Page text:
But first, a little CBD 101…
“Sometimes, you will find extracts called tinctures that use glycerin, vinegar, or oil as the solvent, instead of alcohol,” Low Dog says. “These offer the advantage of being alcohol-free, but may not always offer the same potency as an alcohol-water extract.”
What are tinctures specifically?
And though there’s a lot of promise with CBD preparations of all kinds, Hill says there’s still a lot of research to be done.
The cannabis plant has hundreds of chemicals in it, including more than 120 cannabinoids, Hill explains. Of those cannabinoids, two are most familiar: THC, which produces the euphoric effects or “high” people experience from marijuana, and cannabidiol or CBD, which has some anti-inflammatory, anti-seizure, anxiety-relieving and analgesic properties, according to Low Dog.
“The rate and scale of the research just hasn’t kept pace with the interest at this point. A lot of the medical uses for cannabidiol are backed by animal studies only or really no studies. So that’s where it can be a problem.”
Despite the wide availability of CBD products, the Food and Drug Administration (FDA) has yet to establish an official serving size for CBD, so dosing and consumption methods are a matter of individual preference and need. For those who want a more precise dosing method, CBD tincture and CBD oil are two good options. Read on to learn more about CBD tinctures and CBD oils, how they work, and how to use them.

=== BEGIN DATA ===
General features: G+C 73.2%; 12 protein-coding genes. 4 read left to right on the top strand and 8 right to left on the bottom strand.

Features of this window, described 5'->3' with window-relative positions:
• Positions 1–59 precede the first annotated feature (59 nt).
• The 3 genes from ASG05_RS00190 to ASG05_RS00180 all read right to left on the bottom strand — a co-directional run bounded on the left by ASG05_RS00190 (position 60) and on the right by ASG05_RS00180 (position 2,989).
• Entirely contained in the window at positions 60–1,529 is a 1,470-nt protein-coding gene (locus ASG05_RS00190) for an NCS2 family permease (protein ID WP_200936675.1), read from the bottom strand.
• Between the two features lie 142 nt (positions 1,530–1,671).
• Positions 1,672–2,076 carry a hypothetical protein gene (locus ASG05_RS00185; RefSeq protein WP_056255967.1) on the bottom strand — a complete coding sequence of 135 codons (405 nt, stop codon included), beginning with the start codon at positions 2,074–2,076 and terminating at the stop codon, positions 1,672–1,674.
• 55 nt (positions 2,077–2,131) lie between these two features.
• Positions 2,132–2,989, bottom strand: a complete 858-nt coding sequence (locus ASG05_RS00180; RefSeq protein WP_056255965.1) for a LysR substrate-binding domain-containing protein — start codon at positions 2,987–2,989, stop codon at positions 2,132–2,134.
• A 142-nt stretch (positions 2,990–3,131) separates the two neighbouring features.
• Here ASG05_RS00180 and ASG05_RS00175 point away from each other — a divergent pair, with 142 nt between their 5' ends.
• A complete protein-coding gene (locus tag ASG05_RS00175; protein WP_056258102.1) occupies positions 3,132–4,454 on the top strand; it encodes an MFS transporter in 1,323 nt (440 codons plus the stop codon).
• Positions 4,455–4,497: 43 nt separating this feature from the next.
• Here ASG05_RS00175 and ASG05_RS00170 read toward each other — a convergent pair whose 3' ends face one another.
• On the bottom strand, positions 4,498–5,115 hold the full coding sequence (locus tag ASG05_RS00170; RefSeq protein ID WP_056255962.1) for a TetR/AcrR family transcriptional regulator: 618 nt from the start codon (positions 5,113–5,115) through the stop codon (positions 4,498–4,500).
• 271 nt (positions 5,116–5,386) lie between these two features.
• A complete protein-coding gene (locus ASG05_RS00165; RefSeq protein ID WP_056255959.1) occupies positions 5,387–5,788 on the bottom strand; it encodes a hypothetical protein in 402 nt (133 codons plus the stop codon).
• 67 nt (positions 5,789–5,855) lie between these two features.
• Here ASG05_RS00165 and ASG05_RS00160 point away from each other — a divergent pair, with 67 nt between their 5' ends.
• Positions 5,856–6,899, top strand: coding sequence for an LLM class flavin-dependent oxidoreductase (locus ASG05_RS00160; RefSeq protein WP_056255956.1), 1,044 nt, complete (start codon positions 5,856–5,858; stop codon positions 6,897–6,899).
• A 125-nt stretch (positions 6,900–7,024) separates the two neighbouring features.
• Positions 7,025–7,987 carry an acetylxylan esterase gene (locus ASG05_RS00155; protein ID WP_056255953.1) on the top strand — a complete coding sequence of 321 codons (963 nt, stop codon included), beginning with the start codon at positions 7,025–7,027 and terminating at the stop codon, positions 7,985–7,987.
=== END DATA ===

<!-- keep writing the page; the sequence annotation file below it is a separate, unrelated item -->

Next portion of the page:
Read the label to understand more about the CBD in your tincture. Remember there are many different products available today, so pay attention to the type of CBD extract you’re purchasing. There are three primary types of extract:
CBD tincture vs CBD oil
The United States market is saturated with a seemingly endless number of CBD products, particularly since the passage of the 2018 Farm Bill. These CBD products include everything from the ever-popular CBD gummy to CBD topicals, CBD drops, CBD soft gels, CBD pre-rolls, tinctures, and oils, giving consumers numerous ways to take CBD. With so many options, it’s important to remember that there is no universal best way to consume CBD — it’s all about trying things out and discovering what works best for you.
CBD tinctures are usually taken sublingually and absorbed into the bloodstream by capillaries in the cheek, gums, and under the tongue. Photo by: Gina Coleman/Weedmaps
A tincture is a concentrated plant extract made by soaking plant material in a potable alcohol solvent for several weeks. As it soaks, the solvent pulls out many of the chemical compounds in the plant material, creating a substance that is rich in the cannabinoids, terpenes, and other chemicals produced by the cannabis plant.